Here's the full contents of the letter sent Thursday by former UBS President Luqman Arnold (now boss of Olivant Advisers) to UBS board member Sergio Marchione. Arnold, who insists that he doesn't want an executive role at UBS, questions the bank's 'one bank' strategy and calls for the separation of the investment banking, asset manaement and private banking units as a prelude to the break-up of the business.
Here's Thomson Financial's first-quarter Worldwide M&A rankings:
Here's a note of which firm is on top where in global M&A in the first-quarter:
Here's some Thomson Financial Global Debt, Equity & Equity-related League Tables for the first-quarter:
Here's Mergermarket's first-quarter global M&A legal advisers league table:
CNBC reports that it has learned that Merrill Lynch is going to lay off between 10 - 15% of its non-broker (financial adviser) workforce beginning in May. According to its website, Merrill currently emplys 64,200 staff, 15,930 of whom are financial advisers.
You got to hand it to the guys and girls over at Bear Stearns - at least their sense of humour remains intact, despite their ongoing trials. Rumour has it that staff in the US are now going around referring to their employer as 'the firm formerly known as Bear Stearns'!
The Financial Times reports that London's Plexus Partners $1.4bn flagship hedge fund is said to have lost more than a third of its value this year 'after arbitrage trades in the credit markets went spectacularly wrong'. The newspaper also reports that Russell Investments is to close two of its three main hedge funds (The Alternative Strategies Fund and The Alternative Strategies Fund 2), after assets fell below less than $2bn to a third of the level of only 6 months ago.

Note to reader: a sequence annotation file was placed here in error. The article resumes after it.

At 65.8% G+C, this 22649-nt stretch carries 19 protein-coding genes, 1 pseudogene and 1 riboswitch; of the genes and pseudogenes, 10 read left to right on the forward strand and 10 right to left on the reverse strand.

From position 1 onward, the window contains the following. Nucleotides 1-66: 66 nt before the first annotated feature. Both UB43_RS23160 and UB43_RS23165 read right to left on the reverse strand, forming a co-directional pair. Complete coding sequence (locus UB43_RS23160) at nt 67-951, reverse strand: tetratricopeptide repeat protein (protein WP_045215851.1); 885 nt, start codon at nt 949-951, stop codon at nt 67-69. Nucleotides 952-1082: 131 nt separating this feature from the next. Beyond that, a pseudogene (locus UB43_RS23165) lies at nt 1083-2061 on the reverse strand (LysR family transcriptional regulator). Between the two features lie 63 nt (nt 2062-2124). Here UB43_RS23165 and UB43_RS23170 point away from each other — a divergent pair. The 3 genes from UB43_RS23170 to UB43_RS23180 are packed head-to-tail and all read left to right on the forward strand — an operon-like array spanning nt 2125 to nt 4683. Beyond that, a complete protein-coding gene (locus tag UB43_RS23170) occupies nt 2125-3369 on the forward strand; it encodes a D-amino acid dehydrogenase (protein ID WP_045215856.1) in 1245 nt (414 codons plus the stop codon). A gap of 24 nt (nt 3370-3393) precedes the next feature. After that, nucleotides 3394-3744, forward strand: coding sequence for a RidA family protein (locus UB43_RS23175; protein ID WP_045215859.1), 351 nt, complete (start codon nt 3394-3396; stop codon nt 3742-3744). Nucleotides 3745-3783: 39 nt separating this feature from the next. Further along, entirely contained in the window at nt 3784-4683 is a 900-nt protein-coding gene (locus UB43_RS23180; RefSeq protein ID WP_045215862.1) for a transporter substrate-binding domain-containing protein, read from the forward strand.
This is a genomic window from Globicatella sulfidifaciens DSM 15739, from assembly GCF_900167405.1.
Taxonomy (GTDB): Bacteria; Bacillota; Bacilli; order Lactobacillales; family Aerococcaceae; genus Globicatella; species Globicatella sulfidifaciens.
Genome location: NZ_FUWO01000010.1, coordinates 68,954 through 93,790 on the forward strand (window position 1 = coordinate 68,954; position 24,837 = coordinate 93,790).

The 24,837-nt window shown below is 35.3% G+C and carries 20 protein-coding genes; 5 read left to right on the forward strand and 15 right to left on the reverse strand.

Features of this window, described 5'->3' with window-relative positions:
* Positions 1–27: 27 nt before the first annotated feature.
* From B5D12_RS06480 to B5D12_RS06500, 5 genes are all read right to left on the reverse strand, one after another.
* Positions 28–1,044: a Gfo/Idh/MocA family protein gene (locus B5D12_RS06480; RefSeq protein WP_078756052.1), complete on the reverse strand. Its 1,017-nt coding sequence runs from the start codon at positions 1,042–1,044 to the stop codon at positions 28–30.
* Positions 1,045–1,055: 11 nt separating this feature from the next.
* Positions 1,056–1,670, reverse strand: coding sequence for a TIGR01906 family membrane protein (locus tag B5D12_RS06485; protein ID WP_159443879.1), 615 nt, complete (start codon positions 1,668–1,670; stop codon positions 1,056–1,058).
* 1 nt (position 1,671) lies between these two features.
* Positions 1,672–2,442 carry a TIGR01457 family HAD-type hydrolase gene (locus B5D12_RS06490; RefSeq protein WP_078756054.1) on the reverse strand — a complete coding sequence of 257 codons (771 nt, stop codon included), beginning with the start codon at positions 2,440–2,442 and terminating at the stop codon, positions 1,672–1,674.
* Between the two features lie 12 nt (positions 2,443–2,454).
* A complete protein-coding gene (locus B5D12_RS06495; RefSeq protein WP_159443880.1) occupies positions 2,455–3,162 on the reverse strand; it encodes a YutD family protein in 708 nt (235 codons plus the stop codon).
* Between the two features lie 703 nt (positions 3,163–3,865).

Just a quick e-mail to thank all our readers for their support last month. We hit a new record-high - 167,423 unique users visited our News site, up from 116,652 in February.
The news is mixed about the future prospects of the markets. Some feel that the news this week that UBS has finally got out in front of its subprime problems and that Lehman has put to bed any doubts about its own liquidity position mean that the worst is over. Others are not so sure.
Here he goes again.
It is just a week since the CEO of Standard Chartered, Peter Sands, insisted that Benjamin Lawsky, of the New York Department of Financial Services, was talking utter rubbish. The bank, said Sands, had not concealed $250bn (£160bn) of US sanction-busting transactions with the Iranian government.
An outstanding effort from this team in HR (hit the link to see the exclusive picture).